An apprentice electrician died following an accident at Columbia Forest Products in Klamath Falls, OR, was working on repairs alone at the time of his death, investigation documents show.
Francis “Frankie” Crispen Jr., 28, died Nov. 17 after he fell into an improperly protected vat, containing a hot sodium hydroxide water mixture, while trying to repair a damaged cord on a conveyor motor system.
Crispen worked at the Columbia Forest Products facility located just south of Klamath Falls along Highway 97.
Oregon’s Occupational Safety and Health Administration fined Columbia Forest Products $17,500, citing three “serious” violations for not providing safer access to the area in question. Field notes in OSHA’s report state the vat cover Crispen fell through was not designed to provide fall protection nor function as a walking/working surface.
Calls to Columbia Forest Products in Klamath Falls for further comment were not immediately returned.
Crispen was the 68th person involved in an Oregon work-related fatality in 2017, which had 80 deaths through December, according to OSHA preliminary reports.
The Herald and News in Klamath Falls obtained a 235-page report Tuesday, which details several events, testimonials and summaries of Crispen’s death in the OSHA investigation.
Crispen first answered a call to the boiler house at 8:30 p.m. on Nov. 17 in response to a waste conveyor motor that kicked out. The motor was above the vat Crispen fell into.
Crispen likely climbed over an existing but damaged guard rail, described as two posts “lying flat down” and a chain, and went upward along the area in an attempt to repair the damaged motor, according to reports.
He was working alone and did not answer radio calls between 9:20 and 9:25 p.m. Co-workers later found the hole, about 5-feet long, along the vat cover at 9:55 p.m.
Several local law enforcement and rescue crews first responded at 11 p.m. that night. Crispen’s body was not recovered until about 7 a.m. the next morning.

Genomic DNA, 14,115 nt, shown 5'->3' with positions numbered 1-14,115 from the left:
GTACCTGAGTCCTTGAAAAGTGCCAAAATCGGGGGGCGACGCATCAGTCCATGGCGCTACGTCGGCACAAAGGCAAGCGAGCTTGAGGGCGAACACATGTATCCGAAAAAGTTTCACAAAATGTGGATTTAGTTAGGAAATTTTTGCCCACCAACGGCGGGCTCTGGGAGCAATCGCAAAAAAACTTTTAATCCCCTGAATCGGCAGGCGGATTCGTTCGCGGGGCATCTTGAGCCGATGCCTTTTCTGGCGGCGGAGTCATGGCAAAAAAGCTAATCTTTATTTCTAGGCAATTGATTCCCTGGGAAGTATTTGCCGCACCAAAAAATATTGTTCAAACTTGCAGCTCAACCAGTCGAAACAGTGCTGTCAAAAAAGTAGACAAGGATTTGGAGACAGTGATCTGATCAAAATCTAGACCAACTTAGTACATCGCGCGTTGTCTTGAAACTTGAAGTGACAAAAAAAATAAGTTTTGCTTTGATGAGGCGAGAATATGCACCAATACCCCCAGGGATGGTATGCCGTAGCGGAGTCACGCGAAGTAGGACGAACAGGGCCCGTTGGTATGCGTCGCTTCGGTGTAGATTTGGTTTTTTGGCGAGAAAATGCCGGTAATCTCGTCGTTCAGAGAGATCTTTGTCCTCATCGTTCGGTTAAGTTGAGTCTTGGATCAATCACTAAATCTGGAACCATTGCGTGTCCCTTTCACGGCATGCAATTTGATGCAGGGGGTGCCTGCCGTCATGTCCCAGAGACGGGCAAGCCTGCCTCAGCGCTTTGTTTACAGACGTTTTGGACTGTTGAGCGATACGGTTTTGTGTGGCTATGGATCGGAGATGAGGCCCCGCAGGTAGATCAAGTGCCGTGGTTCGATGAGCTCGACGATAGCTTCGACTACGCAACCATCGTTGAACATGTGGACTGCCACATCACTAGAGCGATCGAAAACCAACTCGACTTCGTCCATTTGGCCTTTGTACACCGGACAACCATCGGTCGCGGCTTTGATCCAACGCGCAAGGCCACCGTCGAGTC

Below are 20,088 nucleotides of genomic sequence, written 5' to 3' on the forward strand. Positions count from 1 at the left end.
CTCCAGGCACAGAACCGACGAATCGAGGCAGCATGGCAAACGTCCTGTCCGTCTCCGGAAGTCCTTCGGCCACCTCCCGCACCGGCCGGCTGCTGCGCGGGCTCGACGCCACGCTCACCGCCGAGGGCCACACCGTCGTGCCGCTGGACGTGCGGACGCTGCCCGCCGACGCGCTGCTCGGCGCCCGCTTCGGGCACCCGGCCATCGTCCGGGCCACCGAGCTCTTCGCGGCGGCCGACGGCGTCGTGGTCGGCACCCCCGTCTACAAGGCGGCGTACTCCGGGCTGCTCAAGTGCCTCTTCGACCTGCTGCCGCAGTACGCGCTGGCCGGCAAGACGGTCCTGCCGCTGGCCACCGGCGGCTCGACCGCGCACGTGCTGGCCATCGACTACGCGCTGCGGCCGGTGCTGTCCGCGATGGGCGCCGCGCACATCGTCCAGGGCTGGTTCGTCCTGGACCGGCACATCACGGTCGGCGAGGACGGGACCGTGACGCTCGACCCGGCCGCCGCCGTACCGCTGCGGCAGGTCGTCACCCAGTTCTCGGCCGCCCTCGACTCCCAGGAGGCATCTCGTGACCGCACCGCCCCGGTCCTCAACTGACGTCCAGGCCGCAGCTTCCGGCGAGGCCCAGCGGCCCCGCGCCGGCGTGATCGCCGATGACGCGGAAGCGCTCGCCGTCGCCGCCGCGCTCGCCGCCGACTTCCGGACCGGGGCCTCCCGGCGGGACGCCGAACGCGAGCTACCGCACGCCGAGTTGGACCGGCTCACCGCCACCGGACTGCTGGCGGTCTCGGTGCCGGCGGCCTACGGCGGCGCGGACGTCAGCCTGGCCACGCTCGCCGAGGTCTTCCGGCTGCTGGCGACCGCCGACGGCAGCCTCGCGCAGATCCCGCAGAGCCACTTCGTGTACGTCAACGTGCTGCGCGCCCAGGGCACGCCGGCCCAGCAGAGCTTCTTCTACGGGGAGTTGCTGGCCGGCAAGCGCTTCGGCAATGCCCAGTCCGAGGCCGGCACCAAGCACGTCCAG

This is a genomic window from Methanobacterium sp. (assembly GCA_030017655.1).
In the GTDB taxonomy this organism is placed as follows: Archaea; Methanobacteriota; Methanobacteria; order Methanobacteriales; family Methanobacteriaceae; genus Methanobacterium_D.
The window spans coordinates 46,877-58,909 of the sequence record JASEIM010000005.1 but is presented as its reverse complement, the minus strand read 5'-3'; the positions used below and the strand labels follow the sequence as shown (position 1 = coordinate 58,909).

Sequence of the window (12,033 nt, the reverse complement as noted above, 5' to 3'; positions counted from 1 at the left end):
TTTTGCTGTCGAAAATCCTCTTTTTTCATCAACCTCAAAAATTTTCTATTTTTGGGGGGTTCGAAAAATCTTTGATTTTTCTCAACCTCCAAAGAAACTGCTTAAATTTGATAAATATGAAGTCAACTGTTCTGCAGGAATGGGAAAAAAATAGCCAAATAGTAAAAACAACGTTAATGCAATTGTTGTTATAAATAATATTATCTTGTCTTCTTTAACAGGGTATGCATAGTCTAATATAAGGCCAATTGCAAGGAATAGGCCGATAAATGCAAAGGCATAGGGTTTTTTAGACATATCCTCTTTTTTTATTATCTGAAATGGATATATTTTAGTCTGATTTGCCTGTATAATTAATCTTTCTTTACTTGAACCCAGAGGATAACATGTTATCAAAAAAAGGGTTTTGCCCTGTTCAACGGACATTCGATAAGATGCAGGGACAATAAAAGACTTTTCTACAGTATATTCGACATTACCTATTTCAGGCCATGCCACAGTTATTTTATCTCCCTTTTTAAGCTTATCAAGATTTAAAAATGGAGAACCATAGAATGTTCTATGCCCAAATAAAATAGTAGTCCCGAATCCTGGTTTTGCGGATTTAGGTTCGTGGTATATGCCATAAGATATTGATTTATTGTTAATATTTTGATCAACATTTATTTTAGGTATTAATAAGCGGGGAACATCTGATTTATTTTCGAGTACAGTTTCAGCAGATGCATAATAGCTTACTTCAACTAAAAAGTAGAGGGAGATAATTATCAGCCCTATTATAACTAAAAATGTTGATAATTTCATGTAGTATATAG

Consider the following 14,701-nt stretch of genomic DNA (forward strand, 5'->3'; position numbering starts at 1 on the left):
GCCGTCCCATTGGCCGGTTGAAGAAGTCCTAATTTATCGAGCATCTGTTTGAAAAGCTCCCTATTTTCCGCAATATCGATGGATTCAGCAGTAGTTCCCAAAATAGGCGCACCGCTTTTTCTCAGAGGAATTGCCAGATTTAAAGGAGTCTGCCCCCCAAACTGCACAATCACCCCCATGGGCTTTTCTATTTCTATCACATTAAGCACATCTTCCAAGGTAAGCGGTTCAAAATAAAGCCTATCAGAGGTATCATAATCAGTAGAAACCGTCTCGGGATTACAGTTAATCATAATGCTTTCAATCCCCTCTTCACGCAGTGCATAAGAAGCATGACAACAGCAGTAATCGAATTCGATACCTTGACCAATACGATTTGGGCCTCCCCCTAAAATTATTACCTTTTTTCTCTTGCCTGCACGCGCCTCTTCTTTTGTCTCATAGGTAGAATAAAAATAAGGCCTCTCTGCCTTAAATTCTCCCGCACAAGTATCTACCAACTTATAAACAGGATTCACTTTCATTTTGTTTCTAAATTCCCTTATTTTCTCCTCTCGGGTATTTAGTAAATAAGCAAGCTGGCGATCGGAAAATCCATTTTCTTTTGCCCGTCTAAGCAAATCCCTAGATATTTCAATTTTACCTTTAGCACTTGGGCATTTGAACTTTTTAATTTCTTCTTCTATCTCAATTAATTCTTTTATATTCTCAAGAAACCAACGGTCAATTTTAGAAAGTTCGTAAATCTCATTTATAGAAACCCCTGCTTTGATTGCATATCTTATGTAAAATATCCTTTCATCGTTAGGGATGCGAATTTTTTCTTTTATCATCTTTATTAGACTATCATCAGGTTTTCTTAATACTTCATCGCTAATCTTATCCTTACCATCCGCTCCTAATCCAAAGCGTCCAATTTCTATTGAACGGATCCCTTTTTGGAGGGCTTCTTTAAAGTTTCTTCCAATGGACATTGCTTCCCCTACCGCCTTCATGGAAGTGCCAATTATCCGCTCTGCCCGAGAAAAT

The investigation notes a lack of fall protection use while working around or above vat tanks, noting that Columbia Forest Products supervisors were “cooperative,” providing documentation of training, safety meetings, work orders, employee contacts and other interviews. All electrical equipment was locked out adequately and there were no indicators of electric shock.
Records also show all interviewed supervisors believed Crispen was capable of working alone, though one remarked that they prefer to have electricians “work in pairs.”
Klamath County Sheriff Chris Kaber said the incident “appears to be an industrial accident.”
In the days that followed, several of Crispen’s supervisors and colleagues were interviewed, in addition to OSHA officials closely inspecting the condition of the broken vat cover.
OSHA documents say the employer reported the incident in a timely manner and that a phone conversation was held shortly after. Two senior safety compliance officers from Medford traveled to the site to survey and take photos of the area following the incident.
The full investigation, which started Nov. 20, included measurements, photos, air sampling, surveying of potential electrical hazards and potential fall hazards near the vat.
Each violation mentioned in the report states the employer did not ensure there were proper protections to prevent injury or death from falls.
The vat cover had a 2-foot by 6-foot steel frame and wood exterior with thin plastic material that could not withstand high amounts of pressure. OSHA’s reports also note the cover was in “poor condition with existing damage and holes” throughout.
Several employees who walk by or have worked near the vat have said they were aware that the cover was not designed to be worked on or walked on. There was, however, no documentation or signage to warn that it was potentially unsafe.
The report also shows Columbia Forest Products has since installed improved guard railings around the vat.